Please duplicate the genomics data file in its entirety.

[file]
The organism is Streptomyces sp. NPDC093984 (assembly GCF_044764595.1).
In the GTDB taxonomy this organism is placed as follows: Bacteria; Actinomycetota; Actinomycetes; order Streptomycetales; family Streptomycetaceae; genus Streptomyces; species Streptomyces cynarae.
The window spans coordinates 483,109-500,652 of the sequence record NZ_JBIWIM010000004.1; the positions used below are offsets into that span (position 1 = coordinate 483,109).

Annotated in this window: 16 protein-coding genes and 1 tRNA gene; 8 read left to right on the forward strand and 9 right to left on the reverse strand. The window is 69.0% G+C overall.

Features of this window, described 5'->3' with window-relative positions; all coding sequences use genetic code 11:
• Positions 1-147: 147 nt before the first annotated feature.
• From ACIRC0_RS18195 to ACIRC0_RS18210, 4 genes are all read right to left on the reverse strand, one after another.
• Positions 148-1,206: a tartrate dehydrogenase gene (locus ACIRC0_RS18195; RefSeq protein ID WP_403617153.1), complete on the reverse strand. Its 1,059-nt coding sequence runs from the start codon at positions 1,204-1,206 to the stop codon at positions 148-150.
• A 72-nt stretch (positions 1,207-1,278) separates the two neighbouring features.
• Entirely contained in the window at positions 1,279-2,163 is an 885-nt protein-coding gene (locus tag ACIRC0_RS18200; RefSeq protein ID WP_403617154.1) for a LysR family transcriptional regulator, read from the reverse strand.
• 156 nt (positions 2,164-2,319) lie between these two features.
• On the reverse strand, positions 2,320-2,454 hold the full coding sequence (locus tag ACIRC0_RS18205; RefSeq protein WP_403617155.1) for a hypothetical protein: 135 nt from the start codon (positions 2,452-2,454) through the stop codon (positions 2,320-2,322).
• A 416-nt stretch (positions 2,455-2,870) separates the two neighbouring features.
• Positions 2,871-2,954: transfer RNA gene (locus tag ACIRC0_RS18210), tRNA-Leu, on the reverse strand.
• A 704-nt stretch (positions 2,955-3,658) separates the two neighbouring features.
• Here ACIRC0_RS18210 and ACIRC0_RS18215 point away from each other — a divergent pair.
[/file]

The organism is Streptomyces sp. NPDC093984 (assembly GCF_044764595.1).
In the GTDB taxonomy this organism is placed as follows: Bacteria; Actinomycetota; Actinomycetes; order Streptomycetales; family Streptomycetaceae; genus Streptomyces; species Streptomyces cynarae.
The window spans coordinates 483,109-500,652 of the sequence record NZ_JBIWIM010000004.1; the positions used below are offsets into that span (position 1 = coordinate 483,109).

Annotated in this window: 16 protein-coding genes and 1 tRNA gene; 8 read left to right on the forward strand and 9 right to left on the reverse strand. The window is 69.0% G+C overall.

Features of this window, described 5'->3' with window-relative positions; all coding sequences use genetic code 11:
• Positions 1-147: 147 nt before the first annotated feature.
• From ACIRC0_RS18195 to ACIRC0_RS18210, 4 genes are all read right to left on the reverse strand, one after another.
• Positions 148-1,206: a tartrate dehydrogenase gene (locus ACIRC0_RS18195; RefSeq protein ID WP_403617153.1), complete on the reverse strand. Its 1,059-nt coding sequence runs from the start codon at positions 1,204-1,206 to the stop codon at positions 148-150.
• A 72-nt stretch (positions 1,207-1,278) separates the two neighbouring features.
• Entirely contained in the window at positions 1,279-2,163 is an 885-nt protein-coding gene (locus tag ACIRC0_RS18200; RefSeq protein ID WP_403617154.1) for a LysR family transcriptional regulator, read from the reverse strand.
• 156 nt (positions 2,164-2,319) lie between these two features.
• On the reverse strand, positions 2,320-2,454 hold the full coding sequence (locus tag ACIRC0_RS18205; RefSeq protein WP_403617155.1) for a hypothetical protein: 135 nt from the start codon (positions 2,452-2,454) through the stop codon (positions 2,320-2,322).
• A 416-nt stretch (positions 2,455-2,870) separates the two neighbouring features.
• Positions 2,871-2,954: transfer RNA gene (locus tag ACIRC0_RS18210), tRNA-Leu, on the reverse strand.
• A 704-nt stretch (positions 2,955-3,658) separates the two neighbouring features.
• Here ACIRC0_RS18210 and ACIRC0_RS18215 point away from each other — a divergent pair.